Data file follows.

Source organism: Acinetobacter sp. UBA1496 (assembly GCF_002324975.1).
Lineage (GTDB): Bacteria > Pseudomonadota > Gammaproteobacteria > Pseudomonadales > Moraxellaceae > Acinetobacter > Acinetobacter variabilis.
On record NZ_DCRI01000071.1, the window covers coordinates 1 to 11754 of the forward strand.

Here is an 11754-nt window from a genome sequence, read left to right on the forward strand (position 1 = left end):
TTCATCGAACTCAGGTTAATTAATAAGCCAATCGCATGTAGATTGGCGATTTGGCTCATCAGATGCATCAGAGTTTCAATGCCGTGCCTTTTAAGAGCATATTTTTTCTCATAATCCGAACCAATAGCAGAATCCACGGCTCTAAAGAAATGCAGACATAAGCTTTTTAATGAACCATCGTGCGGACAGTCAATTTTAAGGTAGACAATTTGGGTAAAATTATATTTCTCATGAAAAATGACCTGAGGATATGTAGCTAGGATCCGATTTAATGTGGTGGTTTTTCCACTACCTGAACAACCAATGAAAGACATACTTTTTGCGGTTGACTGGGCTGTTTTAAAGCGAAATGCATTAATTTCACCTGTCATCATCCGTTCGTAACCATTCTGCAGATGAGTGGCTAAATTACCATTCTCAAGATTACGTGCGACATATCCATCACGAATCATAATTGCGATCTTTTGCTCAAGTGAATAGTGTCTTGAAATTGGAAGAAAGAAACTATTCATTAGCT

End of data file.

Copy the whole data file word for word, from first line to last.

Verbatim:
Source organism: Acinetobacter sp. UBA1496 (assembly GCF_002324975.1).
Lineage (GTDB): Bacteria > Pseudomonadota > Gammaproteobacteria > Pseudomonadales > Moraxellaceae > Acinetobacter > Acinetobacter variabilis.
On record NZ_DCRI01000071.1, the window covers coordinates 1 to 11754 of the forward strand.

Here is an 11754-nt window from a genome sequence, read left to right on the forward strand (position 1 = left end):
TTCATCGAACTCAGGTTAATTAATAAGCCAATCGCATGTAGATTGGCGATTTGGCTCATCAGATGCATCAGAGTTTCAATGCCGTGCCTTTTAAGAGCATATTTTTTCTCATAATCCGAACCAATAGCAGAATCCACGGCTCTAAAGAAATGCAGACATAAGCTTTTTAATGAACCATCGTGCGGACAGTCAATTTTAAGGTAGACAATTTGGGTAAAATTATATTTCTCATGAAAAATGACCTGAGGATATGTAGCTAGGATCCGATTTAATGTGGTGGTTTTTCCACTACCTGAACAACCAATGAAAGACATACTTTTTGCGGTTGACTGGGCTGTTTTAAAGCGAAATGCATTAATTTCACCTGTCATCATCCGTTCGTAACCATTCTGCAGATGAGTGGCTAAATTACCATTCTCAAGATTACGTGCGACATATCCATCACGAATCATAATTGCGATCTTTTGCTCAAGTGAATAGTGTCTTGAAATTGGAAGAAAGAAACTATTCATTAGCT